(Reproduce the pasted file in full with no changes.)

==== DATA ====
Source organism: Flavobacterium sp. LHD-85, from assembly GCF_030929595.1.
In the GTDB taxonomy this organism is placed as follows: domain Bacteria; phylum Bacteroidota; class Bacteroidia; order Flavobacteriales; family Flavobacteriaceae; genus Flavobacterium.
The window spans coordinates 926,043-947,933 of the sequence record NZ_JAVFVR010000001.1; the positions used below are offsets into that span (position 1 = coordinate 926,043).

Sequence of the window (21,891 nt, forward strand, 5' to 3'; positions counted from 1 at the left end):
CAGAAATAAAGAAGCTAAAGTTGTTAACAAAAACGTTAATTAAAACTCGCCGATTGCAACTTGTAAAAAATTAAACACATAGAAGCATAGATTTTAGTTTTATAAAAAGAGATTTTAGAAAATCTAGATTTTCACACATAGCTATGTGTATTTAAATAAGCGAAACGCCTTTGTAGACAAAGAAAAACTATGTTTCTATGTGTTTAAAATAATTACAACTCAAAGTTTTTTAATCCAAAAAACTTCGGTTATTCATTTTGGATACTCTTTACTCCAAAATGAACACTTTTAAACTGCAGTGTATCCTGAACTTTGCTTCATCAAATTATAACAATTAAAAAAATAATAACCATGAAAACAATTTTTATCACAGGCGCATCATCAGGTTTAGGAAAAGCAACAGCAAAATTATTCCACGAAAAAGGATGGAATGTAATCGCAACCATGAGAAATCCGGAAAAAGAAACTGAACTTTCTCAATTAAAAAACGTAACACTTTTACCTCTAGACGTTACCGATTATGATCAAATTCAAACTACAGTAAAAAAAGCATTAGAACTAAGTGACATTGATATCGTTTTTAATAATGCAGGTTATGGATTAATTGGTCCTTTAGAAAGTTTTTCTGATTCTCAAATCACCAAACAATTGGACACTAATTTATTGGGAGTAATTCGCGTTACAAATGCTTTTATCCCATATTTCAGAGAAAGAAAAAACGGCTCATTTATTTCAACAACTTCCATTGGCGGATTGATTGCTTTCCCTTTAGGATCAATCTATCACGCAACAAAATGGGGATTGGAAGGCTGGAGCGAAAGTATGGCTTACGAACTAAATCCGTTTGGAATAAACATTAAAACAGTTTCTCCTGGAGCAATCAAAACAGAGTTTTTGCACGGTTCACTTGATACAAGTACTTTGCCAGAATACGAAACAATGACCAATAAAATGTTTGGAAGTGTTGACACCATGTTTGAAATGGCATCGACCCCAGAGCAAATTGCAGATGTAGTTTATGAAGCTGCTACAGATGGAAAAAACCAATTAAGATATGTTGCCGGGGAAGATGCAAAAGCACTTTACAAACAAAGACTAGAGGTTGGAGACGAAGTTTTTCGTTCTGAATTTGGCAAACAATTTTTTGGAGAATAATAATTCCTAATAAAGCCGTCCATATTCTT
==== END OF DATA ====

Source organism: Flavobacterium sp. LHD-85, from assembly GCF_030929595.1.
In the GTDB taxonomy this organism is placed as follows: domain Bacteria; phylum Bacteroidota; class Bacteroidia; order Flavobacteriales; family Flavobacteriaceae; genus Flavobacterium.
The window spans coordinates 926,043-947,933 of the sequence record NZ_JAVFVR010000001.1; the positions used below are offsets into that span (position 1 = coordinate 926,043).

Sequence of the window (21,891 nt, forward strand, 5' to 3'; positions counted from 1 at the left end):
CAGAAATAAAGAAGCTAAAGTTGTTAACAAAAACGTTAATTAAAACTCGCCGATTGCAACTTGTAAAAAATTAAACACATAGAAGCATAGATTTTAGTTTTATAAAAAGAGATTTTAGAAAATCTAGATTTTCACACATAGCTATGTGTATTTAAATAAGCGAAACGCCTTTGTAGACAAAGAAAAACTATGTTTCTATGTGTTTAAAATAATTACAACTCAAAGTTTTTTAATCCAAAAAACTTCGGTTATTCATTTTGGATACTCTTTACTCCAAAATGAACACTTTTAAACTGCAGTGTATCCTGAACTTTGCTTCATCAAATTATAACAATTAAAAAAATAATAACCATGAAAACAATTTTTATCACAGGCGCATCATCAGGTTTAGGAAAAGCAACAGCAAAATTATTCCACGAAAAAGGATGGAATGTAATCGCAACCATGAGAAATCCGGAAAAAGAAACTGAACTTTCTCAATTAAAAAACGTAACACTTTTACCTCTAGACGTTACCGATTATGATCAAATTCAAACTACAGTAAAAAAAGCATTAGAACTAAGTGACATTGATATCGTTTTTAATAATGCAGGTTATGGATTAATTGGTCCTTTAGAAAGTTTTTCTGATTCTCAAATCACCAAACAATTGGACACTAATTTATTGGGAGTAATTCGCGTTACAAATGCTTTTATCCCATATTTCAGAGAAAGAAAAAACGGCTCATTTATTTCAACAACTTCCATTGGCGGATTGATTGCTTTCCCTTTAGGATCAATCTATCACGCAACAAAATGGGGATTGGAAGGCTGGAGCGAAAGTATGGCTTACGAACTAAATCCGTTTGGAATAAACATTAAAACAGTTTCTCCTGGAGCAATCAAAACAGAGTTTTTGCACGGTTCACTTGATACAAGTACTTTGCCAGAATACGAAACAATGACCAATAAAATGTTTGGAAGTGTTGACACCATGTTTGAAATGGCATCGACCCCAGAGCAAATTGCAGATGTAGTTTATGAAGCTGCTACAGATGGAAAAAACCAATTAAGATATGTTGCCGGGGAAGATGCAAAAGCACTTTACAAACAAAGACTAGAGGTTGGAGACGAAGTTTTTCGTTCTGAATTTGGCAAACAATTTTTTGGAGAATAATAATTCCTAATAAAGCCGTCCATATTCTT